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Roger Clarke's 'Consumer Payment Futures'

A Vision of Consumer Payments Futures

Roger Clarke

Principal, Xamax Consultancy Pty Ltd, Canberra

Visiting Fellow, Department of Computer Science, Australian National University

Version of 10 May 1996, lightly edited

© Xamax Consultancy Pty Ltd, 1998

This paper was prepared as a prelude to a workshop on smart cards

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It was early evening the day before Mothers' Day, 2005, and I was running late. I couldn't afford to spend an hour at the jeweller's, but VADERs come in such varied styles these days. I settled on a brown Argyle diamond in a buffed moon-rock setting, size O, for the ring-finger of my left hand. Then it took a few minutes extra to install the chip. It could have been quicker; but I prefer the up-market multi-feature ones, instead of the standard chips that come pre-installed.

It was such an old-fashioned shop too: the proprietor assumed that I'd be paying by credit-card! I mean: who needs a credit-card to flaunt your social status these days?? I can convey the image perfectly well with a suitable set of affinity logos on my debit-card, and of course an appropriate quality VADER (what does that stand for again? Oh, yes, I remember: stored-VAlue DEsigner-Ring).

First stop was a public kiosk, to install my public-persona profile-data onto my new ring, and load some value. It's a pain having to actually pull your card out of your belt, but they tell us proximity cards aren't yet secure enough to carry debit-card functions. (Next year, they keep saying. I reckon it's got more to do with the cost of the things).

So into the slot went my debit-card. Because I was in such a hurry, I took my hand away too quickly, and it said 'user authentication incomplete'. Stupid machine. So I put my hand back on the card, and it validated my thumb geometry against the profile held on the card, and let me get on with the value-withdrawal.

Now this bit always gets tricky. The people who designed this system assumed that people would use the same hand to put the card in the slot as the one that they wear their VADER on. I don't; I simply like wearing my ring on the other hand. So I had to take my right hand out of the recess, and put in my left one. Onto the ring went the value, and I was all set to resume normal life. I nearly left my card in the machine, but fortunately it beeped plaintively just in time.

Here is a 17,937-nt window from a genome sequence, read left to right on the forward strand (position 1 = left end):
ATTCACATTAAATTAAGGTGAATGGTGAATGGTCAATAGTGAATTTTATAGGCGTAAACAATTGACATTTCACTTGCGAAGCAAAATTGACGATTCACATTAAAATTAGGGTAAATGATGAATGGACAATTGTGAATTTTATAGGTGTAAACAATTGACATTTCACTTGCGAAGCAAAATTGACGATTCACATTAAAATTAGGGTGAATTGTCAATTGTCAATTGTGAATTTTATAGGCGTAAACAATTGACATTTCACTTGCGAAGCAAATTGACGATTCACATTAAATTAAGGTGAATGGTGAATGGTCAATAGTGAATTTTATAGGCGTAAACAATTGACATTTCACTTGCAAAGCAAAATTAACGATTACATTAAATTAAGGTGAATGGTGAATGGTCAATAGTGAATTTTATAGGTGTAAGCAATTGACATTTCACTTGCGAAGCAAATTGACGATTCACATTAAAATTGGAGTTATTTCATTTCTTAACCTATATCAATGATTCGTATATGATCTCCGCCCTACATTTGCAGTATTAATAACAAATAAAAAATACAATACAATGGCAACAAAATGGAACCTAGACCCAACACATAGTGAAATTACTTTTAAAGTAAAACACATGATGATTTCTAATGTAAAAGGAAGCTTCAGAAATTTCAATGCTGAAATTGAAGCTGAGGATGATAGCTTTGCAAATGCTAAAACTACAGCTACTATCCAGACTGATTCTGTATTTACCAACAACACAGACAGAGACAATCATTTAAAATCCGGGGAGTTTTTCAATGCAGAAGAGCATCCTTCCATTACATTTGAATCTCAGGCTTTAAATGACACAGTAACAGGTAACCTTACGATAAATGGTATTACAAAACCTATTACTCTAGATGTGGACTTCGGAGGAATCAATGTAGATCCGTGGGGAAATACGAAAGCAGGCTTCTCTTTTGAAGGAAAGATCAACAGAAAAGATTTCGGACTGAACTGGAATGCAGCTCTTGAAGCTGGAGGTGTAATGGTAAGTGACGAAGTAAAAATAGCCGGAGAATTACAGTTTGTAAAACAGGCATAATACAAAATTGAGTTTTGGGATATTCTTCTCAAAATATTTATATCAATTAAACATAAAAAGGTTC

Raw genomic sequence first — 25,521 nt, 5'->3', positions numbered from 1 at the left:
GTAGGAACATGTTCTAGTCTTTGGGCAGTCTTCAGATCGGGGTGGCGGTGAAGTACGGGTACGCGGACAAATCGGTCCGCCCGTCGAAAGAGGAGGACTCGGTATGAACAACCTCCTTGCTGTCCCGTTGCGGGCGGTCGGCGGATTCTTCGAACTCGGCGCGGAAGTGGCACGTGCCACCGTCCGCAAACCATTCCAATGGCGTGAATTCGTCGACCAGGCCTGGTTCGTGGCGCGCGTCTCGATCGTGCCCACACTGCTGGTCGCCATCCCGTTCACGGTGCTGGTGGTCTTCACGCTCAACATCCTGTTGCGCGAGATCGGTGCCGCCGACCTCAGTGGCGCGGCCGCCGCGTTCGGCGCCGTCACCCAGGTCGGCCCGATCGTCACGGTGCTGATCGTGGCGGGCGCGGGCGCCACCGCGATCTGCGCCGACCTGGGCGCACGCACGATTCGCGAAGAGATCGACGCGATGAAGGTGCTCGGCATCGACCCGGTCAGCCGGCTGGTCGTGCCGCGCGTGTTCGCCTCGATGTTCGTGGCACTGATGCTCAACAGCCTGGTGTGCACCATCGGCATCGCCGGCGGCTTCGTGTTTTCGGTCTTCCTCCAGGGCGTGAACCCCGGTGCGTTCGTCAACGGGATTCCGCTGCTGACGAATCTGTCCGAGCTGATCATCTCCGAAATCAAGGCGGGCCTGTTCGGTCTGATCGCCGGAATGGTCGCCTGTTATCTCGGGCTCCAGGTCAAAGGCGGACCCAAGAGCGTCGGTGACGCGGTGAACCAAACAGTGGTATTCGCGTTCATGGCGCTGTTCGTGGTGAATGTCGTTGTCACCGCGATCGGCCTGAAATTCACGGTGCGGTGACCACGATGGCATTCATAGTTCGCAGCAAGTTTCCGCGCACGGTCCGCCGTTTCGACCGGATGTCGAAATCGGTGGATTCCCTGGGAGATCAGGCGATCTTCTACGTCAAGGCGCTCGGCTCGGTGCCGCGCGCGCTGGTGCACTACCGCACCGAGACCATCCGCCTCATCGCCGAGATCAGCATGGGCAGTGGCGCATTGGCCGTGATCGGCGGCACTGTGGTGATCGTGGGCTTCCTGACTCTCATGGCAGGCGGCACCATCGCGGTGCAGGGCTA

Now I had very little time left to get Mum something before my dinner appointment. I jumped onto the public transport system, waved my ring-finger nonchalantly past the toll-collector ... and missed the acknowledgement button. Curses!! You always look such a fool when it beeps and you have to apologise to the people behind you and back up and do it all again. Why don't they just take the money, and do away with the button?

Down at the florist, I picked out the bunch I wanted. Mum's well aware of all the standard PUFAs ('pseudo-unique flower arrangements' they call them - marketing people are incorrigible!); so I always ask for some customisation. I usually get them to put in something that clashes violently with the carefully planned colours and textures, because that way she knows I put some time and effort into it.

Then a quick rake of the ring past the payment-terminal and a tap of the button (they're easier to hit first time when you're standing still). Fortunately my chip's data-store includes Mum's address, so I could hold the ring in the field for a little while longer, flick down through the menu, select that address, and transfer it to the florist's chip. All done in a few minutes, and the florists' sub-Internet had the order in Mum's local florist within a second. I'll bet the lady there screwed up her nose at having to put orange gerberas in amongst deep red roses and gentle green foliage!

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The content and infrastructure for these community service pages are provided by Roger Clarke through his consultancy company, Xamax.

From the site's beginnings in August 1994 until February 2009, the infrastructure was provided by the Australian National University. During that time, the site accumulated close to 30 million hits. It passed 65 million in early 2021.

Sponsored by the Gallery, Bunhybee Grasslands, the extended Clarke Family, Knights of the Spatchcock and their drummer
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Created: 14 July 1998 - Last Amended: 14 July 1998 by Roger Clarke - Site Last Verified: 15 February 2009
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